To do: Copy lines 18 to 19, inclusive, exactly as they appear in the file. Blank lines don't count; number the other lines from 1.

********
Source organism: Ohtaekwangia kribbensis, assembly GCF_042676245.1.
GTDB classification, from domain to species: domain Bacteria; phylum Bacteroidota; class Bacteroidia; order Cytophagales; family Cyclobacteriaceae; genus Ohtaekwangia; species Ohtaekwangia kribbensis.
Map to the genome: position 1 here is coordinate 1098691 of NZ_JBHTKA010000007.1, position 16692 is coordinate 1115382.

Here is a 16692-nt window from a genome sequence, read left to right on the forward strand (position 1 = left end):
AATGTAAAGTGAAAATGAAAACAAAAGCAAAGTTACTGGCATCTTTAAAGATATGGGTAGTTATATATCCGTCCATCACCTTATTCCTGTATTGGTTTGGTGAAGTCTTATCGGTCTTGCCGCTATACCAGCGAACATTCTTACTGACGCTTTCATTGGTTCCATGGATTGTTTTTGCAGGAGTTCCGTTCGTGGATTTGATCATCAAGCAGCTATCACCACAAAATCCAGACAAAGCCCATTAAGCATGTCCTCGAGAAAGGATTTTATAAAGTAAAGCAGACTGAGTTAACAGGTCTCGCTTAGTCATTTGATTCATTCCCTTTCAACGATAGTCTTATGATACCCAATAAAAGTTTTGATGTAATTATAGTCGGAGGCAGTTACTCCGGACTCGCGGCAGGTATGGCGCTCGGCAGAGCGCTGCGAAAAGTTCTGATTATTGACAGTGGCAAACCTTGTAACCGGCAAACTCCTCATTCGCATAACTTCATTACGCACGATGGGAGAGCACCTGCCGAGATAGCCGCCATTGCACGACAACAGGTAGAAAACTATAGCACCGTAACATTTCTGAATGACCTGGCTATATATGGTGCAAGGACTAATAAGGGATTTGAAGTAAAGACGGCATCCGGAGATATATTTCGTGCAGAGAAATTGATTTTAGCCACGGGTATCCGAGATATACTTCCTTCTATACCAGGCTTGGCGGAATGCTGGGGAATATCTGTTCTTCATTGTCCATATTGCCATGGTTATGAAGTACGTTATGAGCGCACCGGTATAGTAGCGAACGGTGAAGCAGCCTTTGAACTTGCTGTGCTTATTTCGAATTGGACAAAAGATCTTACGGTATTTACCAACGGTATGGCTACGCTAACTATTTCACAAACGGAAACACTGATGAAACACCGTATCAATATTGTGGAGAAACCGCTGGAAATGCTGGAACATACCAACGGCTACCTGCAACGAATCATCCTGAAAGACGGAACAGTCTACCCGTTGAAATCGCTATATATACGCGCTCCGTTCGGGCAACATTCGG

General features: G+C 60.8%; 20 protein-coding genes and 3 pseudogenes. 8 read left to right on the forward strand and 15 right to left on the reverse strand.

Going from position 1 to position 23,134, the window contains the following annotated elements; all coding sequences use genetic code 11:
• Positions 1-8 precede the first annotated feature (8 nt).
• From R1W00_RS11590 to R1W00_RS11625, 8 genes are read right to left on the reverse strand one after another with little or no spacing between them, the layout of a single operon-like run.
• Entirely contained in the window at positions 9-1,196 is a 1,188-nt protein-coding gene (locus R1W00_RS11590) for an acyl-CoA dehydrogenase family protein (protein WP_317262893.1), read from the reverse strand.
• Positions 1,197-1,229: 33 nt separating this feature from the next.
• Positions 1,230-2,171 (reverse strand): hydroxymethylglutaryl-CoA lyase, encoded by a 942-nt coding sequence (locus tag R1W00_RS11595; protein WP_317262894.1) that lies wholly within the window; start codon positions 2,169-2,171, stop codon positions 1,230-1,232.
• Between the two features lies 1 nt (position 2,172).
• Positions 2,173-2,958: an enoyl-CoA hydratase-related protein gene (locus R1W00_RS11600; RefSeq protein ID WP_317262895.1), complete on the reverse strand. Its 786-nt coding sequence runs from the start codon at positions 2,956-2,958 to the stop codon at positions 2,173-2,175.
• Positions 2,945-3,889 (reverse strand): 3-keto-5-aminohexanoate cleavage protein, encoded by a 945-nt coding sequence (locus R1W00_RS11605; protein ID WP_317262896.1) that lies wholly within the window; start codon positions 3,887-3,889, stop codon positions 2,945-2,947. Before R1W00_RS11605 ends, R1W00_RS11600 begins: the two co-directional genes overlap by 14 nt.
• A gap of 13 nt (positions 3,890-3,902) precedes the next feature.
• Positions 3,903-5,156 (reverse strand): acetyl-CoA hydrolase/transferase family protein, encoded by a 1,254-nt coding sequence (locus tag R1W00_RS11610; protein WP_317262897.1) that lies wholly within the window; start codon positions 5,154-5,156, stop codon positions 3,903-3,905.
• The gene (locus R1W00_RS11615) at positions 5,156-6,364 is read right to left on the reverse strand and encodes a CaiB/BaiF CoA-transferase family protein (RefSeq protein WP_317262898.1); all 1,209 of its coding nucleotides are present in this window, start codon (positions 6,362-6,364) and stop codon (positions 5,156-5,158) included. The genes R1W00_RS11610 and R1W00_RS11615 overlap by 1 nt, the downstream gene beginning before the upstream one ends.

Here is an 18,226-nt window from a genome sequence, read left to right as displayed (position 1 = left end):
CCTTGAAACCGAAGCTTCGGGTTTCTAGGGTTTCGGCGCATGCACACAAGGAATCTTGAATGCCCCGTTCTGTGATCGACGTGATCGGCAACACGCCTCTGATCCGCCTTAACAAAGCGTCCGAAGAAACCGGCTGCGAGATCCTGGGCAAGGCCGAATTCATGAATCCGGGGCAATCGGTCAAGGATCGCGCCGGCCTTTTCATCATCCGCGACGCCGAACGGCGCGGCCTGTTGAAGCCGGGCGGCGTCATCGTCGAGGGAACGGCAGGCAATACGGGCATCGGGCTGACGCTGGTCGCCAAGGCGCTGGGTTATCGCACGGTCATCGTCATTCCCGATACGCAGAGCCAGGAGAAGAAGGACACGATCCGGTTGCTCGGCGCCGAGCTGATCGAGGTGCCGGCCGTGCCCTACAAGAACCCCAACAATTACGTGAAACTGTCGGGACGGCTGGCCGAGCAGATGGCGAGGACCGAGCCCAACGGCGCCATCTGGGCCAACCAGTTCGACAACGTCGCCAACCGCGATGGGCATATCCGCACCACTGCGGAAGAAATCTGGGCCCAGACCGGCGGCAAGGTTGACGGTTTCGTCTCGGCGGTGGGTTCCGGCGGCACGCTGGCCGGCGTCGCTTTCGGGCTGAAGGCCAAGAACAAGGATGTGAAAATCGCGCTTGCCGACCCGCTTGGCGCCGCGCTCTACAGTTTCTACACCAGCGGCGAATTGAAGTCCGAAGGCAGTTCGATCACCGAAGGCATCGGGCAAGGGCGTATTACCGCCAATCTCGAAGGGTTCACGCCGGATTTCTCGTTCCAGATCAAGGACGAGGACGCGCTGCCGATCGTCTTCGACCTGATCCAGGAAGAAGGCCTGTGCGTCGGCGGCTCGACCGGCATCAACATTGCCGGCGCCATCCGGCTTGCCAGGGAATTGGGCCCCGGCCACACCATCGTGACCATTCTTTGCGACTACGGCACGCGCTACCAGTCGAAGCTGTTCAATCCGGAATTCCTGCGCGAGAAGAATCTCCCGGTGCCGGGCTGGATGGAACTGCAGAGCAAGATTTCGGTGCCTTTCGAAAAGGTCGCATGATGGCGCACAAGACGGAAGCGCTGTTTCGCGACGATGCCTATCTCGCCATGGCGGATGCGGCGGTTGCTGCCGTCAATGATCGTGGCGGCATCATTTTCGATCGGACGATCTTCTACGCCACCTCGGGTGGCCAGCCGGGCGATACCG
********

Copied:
• The gene (locus R1W00_RS11615) at positions 5,156-6,364 is read right to left on the reverse strand and encodes a CaiB/BaiF CoA-transferase family protein (RefSeq protein WP_317262898.1); all 1,209 of its coding nucleotides are present in this window, start codon (positions 6,362-6,364) and stop codon (positions 5,156-5,158) included. The genes R1W00_RS11610 and R1W00_RS11615 overlap by 1 nt, the downstream gene beginning before the upstream one ends.

Here is an 18,226-nt window from a genome sequence, read left to right as displayed (position 1 = left end):